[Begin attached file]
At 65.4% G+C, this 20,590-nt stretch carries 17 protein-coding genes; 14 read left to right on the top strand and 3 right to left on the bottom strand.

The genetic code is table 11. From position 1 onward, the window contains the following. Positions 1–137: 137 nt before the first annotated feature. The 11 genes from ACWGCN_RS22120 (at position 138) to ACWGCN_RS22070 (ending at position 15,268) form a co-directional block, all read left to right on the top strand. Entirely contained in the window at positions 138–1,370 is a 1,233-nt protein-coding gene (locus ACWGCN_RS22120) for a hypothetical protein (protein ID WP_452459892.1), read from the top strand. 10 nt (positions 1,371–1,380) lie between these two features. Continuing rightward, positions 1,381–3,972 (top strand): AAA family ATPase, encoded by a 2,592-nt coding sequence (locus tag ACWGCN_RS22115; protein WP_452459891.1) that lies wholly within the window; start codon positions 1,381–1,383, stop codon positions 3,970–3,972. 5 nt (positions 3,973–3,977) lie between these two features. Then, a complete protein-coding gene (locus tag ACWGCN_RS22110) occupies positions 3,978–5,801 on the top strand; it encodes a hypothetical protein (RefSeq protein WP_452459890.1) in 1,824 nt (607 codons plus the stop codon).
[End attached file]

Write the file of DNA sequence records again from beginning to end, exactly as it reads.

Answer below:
At 65.4% G+C, this 20,590-nt stretch carries 17 protein-coding genes; 14 read left to right on the top strand and 3 right to left on the bottom strand.

The genetic code is table 11. From position 1 onward, the window contains the following. Positions 1–137: 137 nt before the first annotated feature. The 11 genes from ACWGCN_RS22120 (at position 138) to ACWGCN_RS22070 (ending at position 15,268) form a co-directional block, all read left to right on the top strand. Entirely contained in the window at positions 138–1,370 is a 1,233-nt protein-coding gene (locus ACWGCN_RS22120) for a hypothetical protein (protein ID WP_452459892.1), read from the top strand. 10 nt (positions 1,371–1,380) lie between these two features. Continuing rightward, positions 1,381–3,972 (top strand): AAA family ATPase, encoded by a 2,592-nt coding sequence (locus tag ACWGCN_RS22115; protein WP_452459891.1) that lies wholly within the window; start codon positions 1,381–1,383, stop codon positions 3,970–3,972. 5 nt (positions 3,973–3,977) lie between these two features. Then, a complete protein-coding gene (locus tag ACWGCN_RS22110) occupies positions 3,978–5,801 on the top strand; it encodes a hypothetical protein (RefSeq protein WP_452459890.1) in 1,824 nt (607 codons plus the stop codon).